I’ll come across book recommendations from a variety of sources. Lots of times I’ll have read about them on my own, or found my way to them via other authors that I already like. Sometimes somebody I know will recommend something that I will actually read. Occasionally I’ll wander around one of my local libraries in a familiar section and find something decent that way. Lately I’ve stumbled on a few through YouTubers or podcasters I like, and this was one of those. The Gone World was a recommendation by J.W. Friedman, one of the two people behind the podcast I Don’t Even Own a Television, a podcast about bad books. It’s sometimes hit or miss (the podcast), but I usually enjoy it. Anyway, this book was not the subject of the episode, because that would be more of an anti-recommendation, but is mentioned at the end of the episode where the hosts talk about things they actually liked as opposed to the book they read this week. He described it as a book that has a lot of the creepiness of True Detective before you realized it wasn’t going anywhere in Season One, which I’ll admit kind of hooked me immediately. And also that it had a lot of physics-based sci-fi. He ended by saying that he wasn’t sure that he liked it, but he knew that it was good.
I can say that I definitely liked this book, but I also see what J.W. was getting at. This is not what I would call a particularly easy read — either in its subject matter or in its concepts. It is, at its heart, a murder mystery of sorts, and there are a lot of moving parts. There is time travel, although I don’t have nearly as many complaints for the way it’s handled as a whole in this story as I did in my review of All the Light We Cannot See, where I felt like it was just some artistic frippery that had been tacked on to be interesting. Time travel is the point here, and the subtle way Sweterlitsch keeps track of where we are (chapters in the present are written in third person; chapters in the future are written in first) becomes a small handrail in what can be a disorienting experience.
The Gone World is the story of Shannon Moss, an agent in the Naval Criminal Investigative Service, but this isn’t Gibbs’ NCIS. The Navy has a clandestine program called Deep Waters, and within that an even more secret program called Deep Time, where sailors traverse wormholes to the outer reaches of the galaxy and thousands of years into the future. And, as anyone who has ever read any cosmic horror will tell you, sometimes when you stare into the abyss too long, the abyss follows you home and destroys your planet. Humanity is on the clock — something out of Deep Waters is coming, and it keeps moving closer, but nobody quite knows what to do about it. And then a family is murdered and Shannon is called in, because the man who killed them is a Navy SEAL who also sailed Deep Waters, and who is also supposed to already be dead.
Honestly, I didn’t want to put this one down. My stats for it were that I started it on March 5th, finished on March 7th (technically, at 2:30 a.m.), and spent 8-1/2 hours on it having picked it up 7 times. Definitely not my fastest read, but it’s not enormously easy. The science in here concerning the deep space and time travel seemed plausible enough — nothing tripped any alarm bells for me. If anything some of the concepts were maybe a bit too in-depth for somebody of my particular background — this was the first time I felt like maybe I should have paid closer attention to Michael Crichton’s Timeline (probably not, though). The heavy stuff is explained well enough that I didn’t feel like I was missing out on not knowing more, though, and the plot was more interesting than the science.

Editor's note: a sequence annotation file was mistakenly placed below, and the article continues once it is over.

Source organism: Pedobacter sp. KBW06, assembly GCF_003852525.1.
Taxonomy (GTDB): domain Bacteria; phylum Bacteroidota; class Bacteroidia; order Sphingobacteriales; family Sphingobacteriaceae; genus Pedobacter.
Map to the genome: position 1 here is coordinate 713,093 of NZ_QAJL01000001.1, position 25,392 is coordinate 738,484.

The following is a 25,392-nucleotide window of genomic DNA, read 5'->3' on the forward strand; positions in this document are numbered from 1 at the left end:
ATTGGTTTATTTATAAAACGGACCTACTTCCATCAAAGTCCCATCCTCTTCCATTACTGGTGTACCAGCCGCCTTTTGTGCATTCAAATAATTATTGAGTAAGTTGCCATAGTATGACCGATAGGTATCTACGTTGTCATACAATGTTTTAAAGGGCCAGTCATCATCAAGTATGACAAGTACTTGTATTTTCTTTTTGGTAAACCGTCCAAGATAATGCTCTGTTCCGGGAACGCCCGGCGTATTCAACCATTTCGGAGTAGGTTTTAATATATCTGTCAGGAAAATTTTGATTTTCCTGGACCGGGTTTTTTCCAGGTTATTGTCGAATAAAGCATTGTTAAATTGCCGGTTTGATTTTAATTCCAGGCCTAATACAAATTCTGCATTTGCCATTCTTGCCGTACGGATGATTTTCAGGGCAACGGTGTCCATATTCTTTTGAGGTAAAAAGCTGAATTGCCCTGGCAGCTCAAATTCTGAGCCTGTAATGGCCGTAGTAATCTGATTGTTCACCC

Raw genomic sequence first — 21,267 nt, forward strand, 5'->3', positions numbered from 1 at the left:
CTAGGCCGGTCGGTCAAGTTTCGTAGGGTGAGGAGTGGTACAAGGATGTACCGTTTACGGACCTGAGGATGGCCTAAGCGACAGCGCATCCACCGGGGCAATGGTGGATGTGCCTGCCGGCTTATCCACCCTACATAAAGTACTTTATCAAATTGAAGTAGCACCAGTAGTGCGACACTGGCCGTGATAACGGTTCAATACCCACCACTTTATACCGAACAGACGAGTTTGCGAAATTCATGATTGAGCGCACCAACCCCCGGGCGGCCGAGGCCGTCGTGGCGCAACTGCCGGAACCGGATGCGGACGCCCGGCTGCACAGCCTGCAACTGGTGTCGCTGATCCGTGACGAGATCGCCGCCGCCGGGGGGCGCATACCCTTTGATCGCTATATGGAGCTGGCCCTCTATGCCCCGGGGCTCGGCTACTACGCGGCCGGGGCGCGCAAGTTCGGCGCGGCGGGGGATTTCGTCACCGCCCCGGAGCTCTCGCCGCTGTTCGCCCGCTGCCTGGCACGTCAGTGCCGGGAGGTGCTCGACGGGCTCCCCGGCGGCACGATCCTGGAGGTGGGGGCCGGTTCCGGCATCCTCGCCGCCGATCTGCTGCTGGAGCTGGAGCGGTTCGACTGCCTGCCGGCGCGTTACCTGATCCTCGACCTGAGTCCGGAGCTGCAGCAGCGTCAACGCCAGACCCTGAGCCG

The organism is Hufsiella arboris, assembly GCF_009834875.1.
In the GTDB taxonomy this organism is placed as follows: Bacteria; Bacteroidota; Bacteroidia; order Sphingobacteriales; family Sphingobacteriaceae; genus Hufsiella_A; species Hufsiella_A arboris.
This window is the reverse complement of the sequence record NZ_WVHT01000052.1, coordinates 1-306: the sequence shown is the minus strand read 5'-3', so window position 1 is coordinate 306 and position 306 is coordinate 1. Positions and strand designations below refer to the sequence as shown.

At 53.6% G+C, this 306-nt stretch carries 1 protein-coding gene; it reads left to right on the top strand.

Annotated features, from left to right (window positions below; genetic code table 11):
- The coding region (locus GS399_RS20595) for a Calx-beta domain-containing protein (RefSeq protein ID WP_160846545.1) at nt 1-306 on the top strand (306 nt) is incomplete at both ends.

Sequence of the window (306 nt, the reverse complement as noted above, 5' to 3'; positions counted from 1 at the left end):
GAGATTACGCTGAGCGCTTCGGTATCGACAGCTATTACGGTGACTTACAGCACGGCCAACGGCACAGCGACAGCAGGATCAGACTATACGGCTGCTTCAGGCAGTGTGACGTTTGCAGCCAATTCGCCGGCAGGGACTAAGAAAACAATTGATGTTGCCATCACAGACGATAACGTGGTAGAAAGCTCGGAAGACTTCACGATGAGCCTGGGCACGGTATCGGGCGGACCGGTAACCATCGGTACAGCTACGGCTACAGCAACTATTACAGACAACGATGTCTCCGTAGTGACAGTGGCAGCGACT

The plot itself moves at a good clip — you don’t feel terribly bogged down anywhere, even though you’re skipping back and forth through time. There are the consistent and omnipresent timers of the murder case and the Terminus, and Shannon never forgets them for long. There aren’t enough characters that you lose track of them, and there are only a few locations, so even though the book takes place over a long range of years, there isn’t that much as far as people or places to keep track of. If the reader has trouble hanging on to anything, it will be how all the alternate futures and the present change and fit into and reflect each other. But while I was at times slightly disoriented (which I think is part of the experience), I always found my way through.
A content warning on this book: The violence and crime scenes are pretty vividly described throughout. J.W. said in his recommendation not to read it while eating, and while I did not have that problem (I used to watch crime shows and medical documentaries on lunch breaks — I am not normal), that would not be the worst call. It is graphic. Shannon is beaten and attacked several times. She is present at the scenes of several murders and suicides, and the things that happen to humans at the end of the world are also…visceral. So if that is something you feel like you might have difficulty with, go ahead and miss this. There’s plenty of other really good sci-fi out there that won’t bother you like this might. But if you know yourself and what you’re okay with and you think this is something that sounds interesting, I would recommend it.